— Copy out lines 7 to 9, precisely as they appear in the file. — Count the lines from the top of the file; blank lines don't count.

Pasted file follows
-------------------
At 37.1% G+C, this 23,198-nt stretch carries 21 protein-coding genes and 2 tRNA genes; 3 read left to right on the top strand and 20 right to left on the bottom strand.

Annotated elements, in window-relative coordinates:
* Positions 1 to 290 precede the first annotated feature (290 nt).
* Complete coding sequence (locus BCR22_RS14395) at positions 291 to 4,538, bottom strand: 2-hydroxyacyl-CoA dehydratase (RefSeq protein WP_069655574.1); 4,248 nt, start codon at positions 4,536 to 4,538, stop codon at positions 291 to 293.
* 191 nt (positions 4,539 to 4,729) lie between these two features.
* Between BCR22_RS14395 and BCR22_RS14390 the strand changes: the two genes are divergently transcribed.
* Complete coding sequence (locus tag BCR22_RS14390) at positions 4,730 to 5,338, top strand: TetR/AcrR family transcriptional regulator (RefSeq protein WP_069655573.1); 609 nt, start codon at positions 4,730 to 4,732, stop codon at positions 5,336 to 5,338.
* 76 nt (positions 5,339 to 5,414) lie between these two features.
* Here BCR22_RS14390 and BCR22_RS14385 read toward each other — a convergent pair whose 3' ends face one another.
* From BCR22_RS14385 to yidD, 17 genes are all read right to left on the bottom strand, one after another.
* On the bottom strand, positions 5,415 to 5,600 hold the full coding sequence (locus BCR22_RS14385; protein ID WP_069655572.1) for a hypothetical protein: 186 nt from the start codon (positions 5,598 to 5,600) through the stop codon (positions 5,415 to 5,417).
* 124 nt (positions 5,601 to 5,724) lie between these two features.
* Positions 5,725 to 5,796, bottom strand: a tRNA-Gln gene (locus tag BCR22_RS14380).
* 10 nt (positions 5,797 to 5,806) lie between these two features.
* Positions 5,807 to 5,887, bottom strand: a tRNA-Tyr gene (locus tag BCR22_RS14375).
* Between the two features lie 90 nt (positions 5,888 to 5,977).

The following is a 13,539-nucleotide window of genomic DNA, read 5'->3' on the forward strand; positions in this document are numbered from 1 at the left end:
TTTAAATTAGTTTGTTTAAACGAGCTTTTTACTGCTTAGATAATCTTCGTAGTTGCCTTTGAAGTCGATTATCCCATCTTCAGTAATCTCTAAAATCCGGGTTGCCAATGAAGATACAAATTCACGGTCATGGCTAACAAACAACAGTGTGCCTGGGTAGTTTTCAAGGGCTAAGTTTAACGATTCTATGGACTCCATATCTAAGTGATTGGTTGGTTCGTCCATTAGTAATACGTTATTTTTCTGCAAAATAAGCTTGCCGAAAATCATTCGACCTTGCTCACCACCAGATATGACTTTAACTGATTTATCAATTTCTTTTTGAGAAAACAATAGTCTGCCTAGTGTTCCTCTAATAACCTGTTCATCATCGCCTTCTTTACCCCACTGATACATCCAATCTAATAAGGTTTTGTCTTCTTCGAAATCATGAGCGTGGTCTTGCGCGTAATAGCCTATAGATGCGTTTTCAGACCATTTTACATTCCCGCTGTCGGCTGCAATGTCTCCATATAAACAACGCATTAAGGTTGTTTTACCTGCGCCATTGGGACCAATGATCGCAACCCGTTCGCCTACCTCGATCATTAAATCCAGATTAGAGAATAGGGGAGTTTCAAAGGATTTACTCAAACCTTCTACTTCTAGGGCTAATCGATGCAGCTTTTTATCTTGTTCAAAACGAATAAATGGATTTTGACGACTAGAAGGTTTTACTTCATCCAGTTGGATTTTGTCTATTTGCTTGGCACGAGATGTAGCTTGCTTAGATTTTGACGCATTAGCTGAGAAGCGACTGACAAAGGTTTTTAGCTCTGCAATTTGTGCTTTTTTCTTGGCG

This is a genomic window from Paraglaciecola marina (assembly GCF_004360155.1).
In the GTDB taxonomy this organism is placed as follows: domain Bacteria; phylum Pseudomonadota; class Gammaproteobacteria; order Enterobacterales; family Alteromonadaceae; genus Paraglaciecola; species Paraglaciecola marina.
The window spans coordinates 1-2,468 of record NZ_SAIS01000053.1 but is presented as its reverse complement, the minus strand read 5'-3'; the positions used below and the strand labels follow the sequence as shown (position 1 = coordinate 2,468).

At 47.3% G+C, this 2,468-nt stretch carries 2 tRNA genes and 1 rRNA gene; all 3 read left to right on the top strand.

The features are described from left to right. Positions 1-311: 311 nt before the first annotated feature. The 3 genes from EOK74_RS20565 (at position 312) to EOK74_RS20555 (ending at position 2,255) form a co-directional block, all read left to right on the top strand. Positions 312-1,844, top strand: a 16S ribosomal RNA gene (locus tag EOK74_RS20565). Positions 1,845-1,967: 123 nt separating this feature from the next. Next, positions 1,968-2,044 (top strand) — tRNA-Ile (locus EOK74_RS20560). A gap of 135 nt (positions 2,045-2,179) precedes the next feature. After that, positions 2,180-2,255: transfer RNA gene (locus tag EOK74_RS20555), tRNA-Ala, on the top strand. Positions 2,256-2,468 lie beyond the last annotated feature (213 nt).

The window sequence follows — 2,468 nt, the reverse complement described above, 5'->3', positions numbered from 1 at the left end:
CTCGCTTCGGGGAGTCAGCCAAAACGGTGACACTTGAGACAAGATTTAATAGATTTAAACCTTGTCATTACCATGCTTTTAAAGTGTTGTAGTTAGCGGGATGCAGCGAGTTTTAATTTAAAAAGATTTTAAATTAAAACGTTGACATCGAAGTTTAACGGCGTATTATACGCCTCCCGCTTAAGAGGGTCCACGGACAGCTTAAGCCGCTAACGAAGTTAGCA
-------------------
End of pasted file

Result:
* Complete coding sequence (locus tag BCR22_RS14390) at positions 4,730 to 5,338, top strand: TetR/AcrR family transcriptional regulator (RefSeq protein WP_069655573.1); 609 nt, start codon at positions 4,730 to 4,732, stop codon at positions 5,336 to 5,338.
* 76 nt (positions 5,339 to 5,414) lie between these two features.
* Here BCR22_RS14390 and BCR22_RS14385 read toward each other — a convergent pair whose 3' ends face one another.